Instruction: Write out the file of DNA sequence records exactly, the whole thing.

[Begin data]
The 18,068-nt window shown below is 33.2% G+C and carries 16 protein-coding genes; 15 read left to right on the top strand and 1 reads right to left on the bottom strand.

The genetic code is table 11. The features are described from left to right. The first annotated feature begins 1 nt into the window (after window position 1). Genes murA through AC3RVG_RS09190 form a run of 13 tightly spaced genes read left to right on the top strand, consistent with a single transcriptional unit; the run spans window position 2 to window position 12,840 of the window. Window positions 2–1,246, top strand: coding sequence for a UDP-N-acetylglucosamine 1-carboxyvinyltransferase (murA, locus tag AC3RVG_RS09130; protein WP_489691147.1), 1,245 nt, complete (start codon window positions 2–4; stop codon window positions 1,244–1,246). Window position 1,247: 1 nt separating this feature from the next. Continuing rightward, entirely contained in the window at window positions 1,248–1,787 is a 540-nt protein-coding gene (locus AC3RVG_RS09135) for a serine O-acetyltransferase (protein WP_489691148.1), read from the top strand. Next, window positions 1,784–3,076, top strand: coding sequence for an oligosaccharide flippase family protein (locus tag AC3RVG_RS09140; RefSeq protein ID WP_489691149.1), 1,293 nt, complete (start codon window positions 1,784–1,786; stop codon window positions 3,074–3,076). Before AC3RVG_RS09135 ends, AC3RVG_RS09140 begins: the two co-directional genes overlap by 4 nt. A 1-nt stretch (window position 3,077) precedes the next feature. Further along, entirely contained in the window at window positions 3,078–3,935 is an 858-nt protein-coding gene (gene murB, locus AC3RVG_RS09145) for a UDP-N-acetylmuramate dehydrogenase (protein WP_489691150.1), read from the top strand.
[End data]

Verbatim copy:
The 18,068-nt window shown below is 33.2% G+C and carries 16 protein-coding genes; 15 read left to right on the top strand and 1 reads right to left on the bottom strand.

The genetic code is table 11. The features are described from left to right. The first annotated feature begins 1 nt into the window (after window position 1). Genes murA through AC3RVG_RS09190 form a run of 13 tightly spaced genes read left to right on the top strand, consistent with a single transcriptional unit; the run spans window position 2 to window position 12,840 of the window. Window positions 2–1,246, top strand: coding sequence for a UDP-N-acetylglucosamine 1-carboxyvinyltransferase (murA, locus tag AC3RVG_RS09130; protein WP_489691147.1), 1,245 nt, complete (start codon window positions 2–4; stop codon window positions 1,244–1,246). Window position 1,247: 1 nt separating this feature from the next. Continuing rightward, entirely contained in the window at window positions 1,248–1,787 is a 540-nt protein-coding gene (locus AC3RVG_RS09135) for a serine O-acetyltransferase (protein WP_489691148.1), read from the top strand. Next, window positions 1,784–3,076, top strand: coding sequence for an oligosaccharide flippase family protein (locus tag AC3RVG_RS09140; RefSeq protein ID WP_489691149.1), 1,293 nt, complete (start codon window positions 1,784–1,786; stop codon window positions 3,074–3,076). Before AC3RVG_RS09135 ends, AC3RVG_RS09140 begins: the two co-directional genes overlap by 4 nt. A 1-nt stretch (window position 3,077) precedes the next feature. Further along, entirely contained in the window at window positions 3,078–3,935 is an 858-nt protein-coding gene (gene murB, locus AC3RVG_RS09145) for a UDP-N-acetylmuramate dehydrogenase (protein WP_489691150.1), read from the top strand.